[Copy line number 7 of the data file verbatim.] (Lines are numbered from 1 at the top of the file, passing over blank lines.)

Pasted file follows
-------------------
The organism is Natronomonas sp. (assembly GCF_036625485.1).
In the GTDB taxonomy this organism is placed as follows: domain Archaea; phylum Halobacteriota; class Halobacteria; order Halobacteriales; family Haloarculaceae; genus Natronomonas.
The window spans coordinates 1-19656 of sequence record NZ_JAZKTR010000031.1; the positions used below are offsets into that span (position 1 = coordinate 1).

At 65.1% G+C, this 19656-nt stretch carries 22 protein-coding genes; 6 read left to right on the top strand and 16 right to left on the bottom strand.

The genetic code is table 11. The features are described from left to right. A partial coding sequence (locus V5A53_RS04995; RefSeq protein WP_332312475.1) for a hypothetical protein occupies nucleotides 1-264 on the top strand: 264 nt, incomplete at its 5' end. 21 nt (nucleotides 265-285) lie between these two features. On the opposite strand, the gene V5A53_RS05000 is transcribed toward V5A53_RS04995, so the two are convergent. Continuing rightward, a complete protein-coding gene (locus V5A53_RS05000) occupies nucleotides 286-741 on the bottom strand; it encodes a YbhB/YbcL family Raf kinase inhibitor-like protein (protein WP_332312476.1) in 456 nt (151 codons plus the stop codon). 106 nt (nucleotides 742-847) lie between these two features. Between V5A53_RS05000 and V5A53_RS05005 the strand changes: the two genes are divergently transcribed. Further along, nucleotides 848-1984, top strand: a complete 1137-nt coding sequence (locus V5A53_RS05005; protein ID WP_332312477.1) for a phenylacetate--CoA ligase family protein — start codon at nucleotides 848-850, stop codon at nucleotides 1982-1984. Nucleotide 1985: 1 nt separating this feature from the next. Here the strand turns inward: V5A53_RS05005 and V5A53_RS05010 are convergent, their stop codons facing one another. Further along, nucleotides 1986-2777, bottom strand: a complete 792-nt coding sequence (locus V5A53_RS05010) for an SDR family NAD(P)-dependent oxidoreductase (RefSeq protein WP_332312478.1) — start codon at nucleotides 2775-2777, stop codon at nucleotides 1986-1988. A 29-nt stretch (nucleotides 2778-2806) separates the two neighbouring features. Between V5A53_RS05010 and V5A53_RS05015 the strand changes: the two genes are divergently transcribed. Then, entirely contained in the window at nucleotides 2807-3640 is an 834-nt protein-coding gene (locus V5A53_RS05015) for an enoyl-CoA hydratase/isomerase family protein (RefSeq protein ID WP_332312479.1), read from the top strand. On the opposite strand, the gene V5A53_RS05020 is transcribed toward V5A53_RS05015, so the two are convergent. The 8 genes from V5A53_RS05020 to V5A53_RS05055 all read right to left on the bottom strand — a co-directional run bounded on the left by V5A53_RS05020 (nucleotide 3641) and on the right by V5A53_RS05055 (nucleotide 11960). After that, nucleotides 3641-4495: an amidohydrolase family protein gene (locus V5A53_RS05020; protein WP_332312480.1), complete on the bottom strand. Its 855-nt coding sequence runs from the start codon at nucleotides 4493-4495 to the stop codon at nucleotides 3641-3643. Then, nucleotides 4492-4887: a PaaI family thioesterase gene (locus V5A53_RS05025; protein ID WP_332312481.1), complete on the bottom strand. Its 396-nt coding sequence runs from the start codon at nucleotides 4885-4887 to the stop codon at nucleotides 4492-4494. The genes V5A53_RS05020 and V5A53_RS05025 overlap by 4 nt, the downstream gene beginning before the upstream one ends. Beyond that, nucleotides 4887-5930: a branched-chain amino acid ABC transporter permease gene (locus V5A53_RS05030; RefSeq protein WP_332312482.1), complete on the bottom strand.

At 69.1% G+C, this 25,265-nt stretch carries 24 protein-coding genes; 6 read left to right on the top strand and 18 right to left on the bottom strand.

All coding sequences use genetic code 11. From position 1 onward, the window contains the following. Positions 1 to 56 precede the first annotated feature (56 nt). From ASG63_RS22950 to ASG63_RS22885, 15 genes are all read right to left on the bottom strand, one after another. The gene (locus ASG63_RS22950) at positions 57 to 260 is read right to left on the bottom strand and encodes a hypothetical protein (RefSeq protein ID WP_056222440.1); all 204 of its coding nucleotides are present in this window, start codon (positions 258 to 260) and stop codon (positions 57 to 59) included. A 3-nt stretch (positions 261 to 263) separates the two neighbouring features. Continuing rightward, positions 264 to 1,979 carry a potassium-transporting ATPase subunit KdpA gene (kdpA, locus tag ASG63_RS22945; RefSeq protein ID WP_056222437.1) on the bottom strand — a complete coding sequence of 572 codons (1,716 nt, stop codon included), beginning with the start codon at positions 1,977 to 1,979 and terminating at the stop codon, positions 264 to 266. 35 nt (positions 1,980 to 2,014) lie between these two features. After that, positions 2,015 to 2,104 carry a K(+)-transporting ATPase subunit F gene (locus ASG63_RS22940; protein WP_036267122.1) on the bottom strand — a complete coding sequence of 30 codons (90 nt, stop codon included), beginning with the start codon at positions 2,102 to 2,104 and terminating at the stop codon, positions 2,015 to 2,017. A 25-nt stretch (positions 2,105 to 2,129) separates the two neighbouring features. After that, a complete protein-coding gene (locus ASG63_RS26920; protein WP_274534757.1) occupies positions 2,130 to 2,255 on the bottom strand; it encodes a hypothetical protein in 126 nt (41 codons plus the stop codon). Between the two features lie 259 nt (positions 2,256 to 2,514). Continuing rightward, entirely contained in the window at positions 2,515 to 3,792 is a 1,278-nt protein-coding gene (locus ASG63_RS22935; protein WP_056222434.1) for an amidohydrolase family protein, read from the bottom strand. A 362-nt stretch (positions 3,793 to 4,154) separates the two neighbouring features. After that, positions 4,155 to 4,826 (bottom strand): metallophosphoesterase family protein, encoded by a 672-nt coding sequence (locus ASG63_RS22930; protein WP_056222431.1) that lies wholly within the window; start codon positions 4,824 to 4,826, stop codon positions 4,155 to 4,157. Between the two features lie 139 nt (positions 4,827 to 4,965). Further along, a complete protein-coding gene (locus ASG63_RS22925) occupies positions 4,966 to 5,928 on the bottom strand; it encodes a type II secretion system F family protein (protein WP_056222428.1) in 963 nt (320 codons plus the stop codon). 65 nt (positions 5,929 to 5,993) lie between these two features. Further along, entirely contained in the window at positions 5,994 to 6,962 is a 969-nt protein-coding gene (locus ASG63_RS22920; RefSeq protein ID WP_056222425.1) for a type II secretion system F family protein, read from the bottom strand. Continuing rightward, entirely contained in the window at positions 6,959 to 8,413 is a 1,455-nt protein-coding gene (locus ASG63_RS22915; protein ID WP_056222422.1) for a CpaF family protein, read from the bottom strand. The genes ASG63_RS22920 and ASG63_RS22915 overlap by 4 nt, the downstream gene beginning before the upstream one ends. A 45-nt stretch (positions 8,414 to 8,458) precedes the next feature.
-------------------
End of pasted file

All coding sequences use genetic code 11. From position 1 onward, the window contains the following. Positions 1 to 56 precede the first annotated feature (56 nt). From ASG63_RS22950 to ASG63_RS22885, 15 genes are all read right to left on the bottom strand, one after another. The gene (locus ASG63_RS22950) at positions 57 to 260 is read right to left on the bottom strand and encodes a hypothetical protein (RefSeq protein ID WP_056222440.1); all 204 of its coding nucleotides are present in this window, start codon (positions 258 to 260) and stop codon (positions 57 to 59) included. A 3-nt stretch (positions 261 to 263) separates the two neighbouring features. Continuing rightward, positions 264 to 1,979 carry a potassium-transporting ATPase subunit KdpA gene (kdpA, locus tag ASG63_RS22945; RefSeq protein ID WP_056222437.1) on the bottom strand — a complete coding sequence of 572 codons (1,716 nt, stop codon included), beginning with the start codon at positions 1,977 to 1,979 and terminating at the stop codon, positions 264 to 266. 35 nt (positions 1,980 to 2,014) lie between these two features. After that, positions 2,015 to 2,104 carry a K(+)-transporting ATPase subunit F gene (locus ASG63_RS22940; protein WP_036267122.1) on the bottom strand — a complete coding sequence of 30 codons (90 nt, stop codon included), beginning with the start codon at positions 2,102 to 2,104 and terminating at the stop codon, positions 2,015 to 2,017. A 25-nt stretch (positions 2,105 to 2,129) separates the two neighbouring features. After that, a complete protein-coding gene (locus ASG63_RS26920; protein WP_274534757.1) occupies positions 2,130 to 2,255 on the bottom strand; it encodes a hypothetical protein in 126 nt (41 codons plus the stop codon). Between the two features lie 259 nt (positions 2,256 to 2,514). Continuing rightward, entirely contained in the window at positions 2,515 to 3,792 is a 1,278-nt protein-coding gene (locus ASG63_RS22935; protein WP_056222434.1) for an amidohydrolase family protein, read from the bottom strand. A 362-nt stretch (positions 3,793 to 4,154) separates the two neighbouring features. After that, positions 4,155 to 4,826 (bottom strand): metallophosphoesterase family protein, encoded by a 672-nt coding sequence (locus ASG63_RS22930; protein WP_056222431.1) that lies wholly within the window; start codon positions 4,824 to 4,826, stop codon positions 4,155 to 4,157. Between the two features lie 139 nt (positions 4,827 to 4,965). Further along, a complete protein-coding gene (locus ASG63_RS22925) occupies positions 4,966 to 5,928 on the bottom strand; it encodes a type II secretion system F family protein (protein WP_056222428.1) in 963 nt (320 codons plus the stop codon). 65 nt (positions 5,929 to 5,993) lie between these two features. Further along, entirely contained in the window at positions 5,994 to 6,962 is a 969-nt protein-coding gene (locus ASG63_RS22920; RefSeq protein ID WP_056222425.1) for a type II secretion system F family protein, read from the bottom strand. Continuing rightward, entirely contained in the window at positions 6,959 to 8,413 is a 1,455-nt protein-coding gene (locus ASG63_RS22915; protein ID WP_056222422.1) for a CpaF family protein, read from the bottom strand. The genes ASG63_RS22920 and ASG63_RS22915 overlap by 4 nt, the downstream gene beginning before the upstream one ends. A 45-nt stretch (positions 8,414 to 8,458) precedes the next feature.